Multiverse of Blackness: Examining Black Futurity and Queer Time

Curator's Note

The end of Marvel’s third phase brought the end of Thanos, the decade-long big bad of the Marvel Cinematic Universe (MCU). However, in Marvel's phase four on the Disney+ show Loki, it was confirmed that Kang the Conqueror would fill Thanos' shoes as a multiverse-destroying villain. For most of Loki season one, He Who Remains is described as a boogeyman. An enigmatic being whom no one at the time-keeping agency, Time Variance Authority, knows. It is not until the final episode that Loki (Tom Hiddleston) and Sylvie (Sophia Di Martino), a woman variant of Loki, meet He Who Remains in hopes of killing him. Though Kang and his variants are canonically White, as the clip above highlights, the person they meet at the end of time and space is a Black man (Jonathan Majors). 

In Kara Keeling’s book Queer Times, Black Futures, she posits that capitalism's futures predict plausible alternative futures based on the present, which profits from the racial oppression of Black and Brown people. Therefore, black people have no future under capitalism. However, Afrofuturism/Sci-Fi futures are based on alternative futures that seem impossible in the present (17). I theorize that Blackness within the MCU has mainly existed outside the White space and timeline of the superhero franchise. I argue that Blackness within the MCU exemplifies Keeling's theory of Black future and queer time, especially with Kang embodying Keeling's theory as his Blackness thrives outside of time and space, allowing him to connect or even control the multiverse—compared to his White counterparts. His control and ease with being outside White time and space is the driving plot point for why he is a danger to the White protagonists.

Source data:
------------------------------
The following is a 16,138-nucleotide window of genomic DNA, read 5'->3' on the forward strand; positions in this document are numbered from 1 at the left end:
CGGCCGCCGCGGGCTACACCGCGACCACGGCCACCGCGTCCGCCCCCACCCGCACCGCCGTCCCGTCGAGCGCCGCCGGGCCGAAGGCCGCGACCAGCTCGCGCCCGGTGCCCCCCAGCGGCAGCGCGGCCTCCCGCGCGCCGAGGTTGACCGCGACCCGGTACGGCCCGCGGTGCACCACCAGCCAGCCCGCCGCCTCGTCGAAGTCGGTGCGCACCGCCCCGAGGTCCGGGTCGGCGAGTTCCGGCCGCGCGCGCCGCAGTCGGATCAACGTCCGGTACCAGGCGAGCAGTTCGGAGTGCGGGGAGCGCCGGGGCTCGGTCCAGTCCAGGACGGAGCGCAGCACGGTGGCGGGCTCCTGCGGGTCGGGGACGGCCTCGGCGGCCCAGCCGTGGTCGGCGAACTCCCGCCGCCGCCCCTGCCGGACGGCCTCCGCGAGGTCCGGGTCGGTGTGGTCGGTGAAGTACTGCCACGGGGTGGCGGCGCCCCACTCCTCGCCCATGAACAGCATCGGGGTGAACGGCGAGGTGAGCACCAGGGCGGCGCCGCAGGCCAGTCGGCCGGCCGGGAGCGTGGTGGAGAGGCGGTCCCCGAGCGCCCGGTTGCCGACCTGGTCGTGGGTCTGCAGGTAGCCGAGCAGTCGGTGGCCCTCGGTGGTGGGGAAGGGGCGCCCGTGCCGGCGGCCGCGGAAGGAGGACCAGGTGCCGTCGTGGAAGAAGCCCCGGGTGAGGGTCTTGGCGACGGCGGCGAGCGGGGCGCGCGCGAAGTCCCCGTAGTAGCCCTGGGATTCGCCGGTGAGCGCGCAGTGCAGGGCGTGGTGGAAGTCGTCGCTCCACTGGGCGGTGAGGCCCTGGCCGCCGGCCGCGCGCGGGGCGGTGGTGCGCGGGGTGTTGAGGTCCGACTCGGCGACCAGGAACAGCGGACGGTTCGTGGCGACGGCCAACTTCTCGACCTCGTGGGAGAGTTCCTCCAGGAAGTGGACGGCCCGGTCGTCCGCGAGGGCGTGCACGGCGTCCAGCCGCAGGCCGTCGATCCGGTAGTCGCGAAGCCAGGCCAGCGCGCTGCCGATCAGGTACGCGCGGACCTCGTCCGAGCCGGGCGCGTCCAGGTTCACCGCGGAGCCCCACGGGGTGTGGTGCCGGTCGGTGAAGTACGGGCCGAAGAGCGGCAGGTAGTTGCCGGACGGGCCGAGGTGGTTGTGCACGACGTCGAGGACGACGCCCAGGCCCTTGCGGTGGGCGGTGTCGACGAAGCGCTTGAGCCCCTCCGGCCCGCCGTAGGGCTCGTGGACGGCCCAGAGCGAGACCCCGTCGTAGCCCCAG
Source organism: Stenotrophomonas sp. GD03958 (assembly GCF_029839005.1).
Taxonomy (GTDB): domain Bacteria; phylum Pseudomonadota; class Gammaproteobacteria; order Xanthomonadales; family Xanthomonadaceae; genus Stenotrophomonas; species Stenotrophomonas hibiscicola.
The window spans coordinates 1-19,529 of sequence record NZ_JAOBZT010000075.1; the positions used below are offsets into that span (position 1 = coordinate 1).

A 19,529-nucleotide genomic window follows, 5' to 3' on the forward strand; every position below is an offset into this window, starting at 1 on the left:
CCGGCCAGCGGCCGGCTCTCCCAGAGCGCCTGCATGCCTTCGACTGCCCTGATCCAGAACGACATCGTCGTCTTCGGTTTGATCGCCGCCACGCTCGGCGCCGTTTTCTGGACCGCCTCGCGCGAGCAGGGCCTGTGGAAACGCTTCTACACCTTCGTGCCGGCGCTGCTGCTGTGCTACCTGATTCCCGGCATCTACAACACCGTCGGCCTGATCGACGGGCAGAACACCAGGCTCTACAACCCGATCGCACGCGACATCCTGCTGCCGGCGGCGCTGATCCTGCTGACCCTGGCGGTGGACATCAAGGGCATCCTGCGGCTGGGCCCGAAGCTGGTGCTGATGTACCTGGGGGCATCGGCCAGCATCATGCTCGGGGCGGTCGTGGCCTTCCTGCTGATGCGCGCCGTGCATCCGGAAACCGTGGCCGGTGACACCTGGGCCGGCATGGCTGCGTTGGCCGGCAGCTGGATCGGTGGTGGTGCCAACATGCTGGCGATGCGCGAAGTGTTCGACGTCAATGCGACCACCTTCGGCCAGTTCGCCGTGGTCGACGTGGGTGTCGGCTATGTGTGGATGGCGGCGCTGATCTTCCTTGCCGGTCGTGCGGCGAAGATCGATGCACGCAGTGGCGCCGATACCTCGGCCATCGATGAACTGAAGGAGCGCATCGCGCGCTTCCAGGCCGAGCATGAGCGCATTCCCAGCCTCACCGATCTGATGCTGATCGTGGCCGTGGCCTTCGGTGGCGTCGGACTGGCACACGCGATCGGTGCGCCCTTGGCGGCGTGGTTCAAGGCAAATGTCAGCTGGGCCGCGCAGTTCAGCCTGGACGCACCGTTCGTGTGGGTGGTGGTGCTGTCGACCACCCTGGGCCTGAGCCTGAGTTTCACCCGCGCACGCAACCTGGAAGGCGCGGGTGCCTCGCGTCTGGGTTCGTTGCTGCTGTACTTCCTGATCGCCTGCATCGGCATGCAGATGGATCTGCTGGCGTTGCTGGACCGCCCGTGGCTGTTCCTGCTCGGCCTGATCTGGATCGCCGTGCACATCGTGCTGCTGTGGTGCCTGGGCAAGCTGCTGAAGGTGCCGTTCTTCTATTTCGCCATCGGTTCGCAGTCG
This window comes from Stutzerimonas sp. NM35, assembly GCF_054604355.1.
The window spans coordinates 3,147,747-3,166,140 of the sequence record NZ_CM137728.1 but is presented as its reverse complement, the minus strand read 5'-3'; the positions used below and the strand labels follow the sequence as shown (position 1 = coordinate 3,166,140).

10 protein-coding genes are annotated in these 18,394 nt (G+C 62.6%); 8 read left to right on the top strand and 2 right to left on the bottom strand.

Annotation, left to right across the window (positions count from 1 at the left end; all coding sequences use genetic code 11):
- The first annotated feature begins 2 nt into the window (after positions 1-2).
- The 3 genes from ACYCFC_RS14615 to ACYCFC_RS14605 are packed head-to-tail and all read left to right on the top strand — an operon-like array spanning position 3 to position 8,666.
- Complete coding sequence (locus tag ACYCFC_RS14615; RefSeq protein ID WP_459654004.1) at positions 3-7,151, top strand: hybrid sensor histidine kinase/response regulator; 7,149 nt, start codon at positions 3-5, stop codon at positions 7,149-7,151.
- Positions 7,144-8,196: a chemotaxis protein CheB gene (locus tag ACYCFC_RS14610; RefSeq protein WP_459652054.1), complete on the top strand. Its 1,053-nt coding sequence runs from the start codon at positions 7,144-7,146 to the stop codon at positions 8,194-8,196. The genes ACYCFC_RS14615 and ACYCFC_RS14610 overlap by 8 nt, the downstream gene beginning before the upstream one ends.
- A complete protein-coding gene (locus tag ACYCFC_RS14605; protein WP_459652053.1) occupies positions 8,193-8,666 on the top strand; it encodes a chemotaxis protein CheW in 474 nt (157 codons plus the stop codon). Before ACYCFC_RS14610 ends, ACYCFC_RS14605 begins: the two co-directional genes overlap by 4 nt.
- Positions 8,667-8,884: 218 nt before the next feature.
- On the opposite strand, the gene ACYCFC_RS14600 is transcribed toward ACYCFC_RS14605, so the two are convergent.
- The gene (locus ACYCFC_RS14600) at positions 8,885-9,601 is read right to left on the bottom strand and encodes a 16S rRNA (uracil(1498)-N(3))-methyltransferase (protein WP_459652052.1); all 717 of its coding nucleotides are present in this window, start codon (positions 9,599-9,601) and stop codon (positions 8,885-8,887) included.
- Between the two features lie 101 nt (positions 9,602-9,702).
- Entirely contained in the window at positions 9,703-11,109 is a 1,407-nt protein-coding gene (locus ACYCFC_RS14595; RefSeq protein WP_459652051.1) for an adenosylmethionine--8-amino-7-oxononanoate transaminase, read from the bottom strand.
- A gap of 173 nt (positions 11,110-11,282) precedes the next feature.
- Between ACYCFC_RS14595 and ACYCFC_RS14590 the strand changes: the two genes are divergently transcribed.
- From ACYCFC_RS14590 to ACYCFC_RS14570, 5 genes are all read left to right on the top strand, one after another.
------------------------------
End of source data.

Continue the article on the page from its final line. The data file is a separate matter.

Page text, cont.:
In Loki, he is seen as threatening White freedom as Sylvie kills him to reclaim hers. This depiction of threat is affirmed again in Ant-Man and the Wasp: Quantumania, where another version of Kang is betrayed and killed by the White protagonist in his efforts to escape to the White normative world. The two end credit sequences cement the White characters' fear of his Black body. The first sequence shows the unlimited potential of Kang’s body by showing the Council of Kangs, numerous variants of Kang. In the second, Loki and Mobius (Owen Wilson) find Victor Timely (Majors), a scientist who discovers multiverse travel, and Loki claims him to be the most dangerous man in the multiverse.

The arrival of Jonathan Majors' Kang highlights the issues around race in the MCU. However, his presence also creates a transformative reading of Blackness within the MCU, as seen with other villains—Erik Killmonger (Michael B. Jordan) and Namor (Tenoch Huerta). The fear around Kang comes from the fear Whiteness has around the Other. In defining her book title, Keeling defines queer temporality as "a dimension of time that produces risk" (26) and black futures as "a way of indicating an investment in the risk that already inheres in social life" (35). I believe that her theory of queer time and black future is embodied within the portrayal of Kang because of the casting of Jonathan Majors and the risk he takes as an actor and character.

Though likely a result of colorblind casting, Majors' Blackness profoundly impacts the character in ways Marvel may not fully understand. As a Black spectator, his goals and philosophy around time and space strongly align with how Blackness is viewed within those concepts. However, these imaginings become monstrous because the films are viewed through a White lens. As we see more of, the subversive reading I am theorizing here will, unfortunately, strengthen the need for White violence to stop it.


Keeling, Kara. "Queer times, Black futures." Queer Times, Black Futures. New York University Press, 2019.

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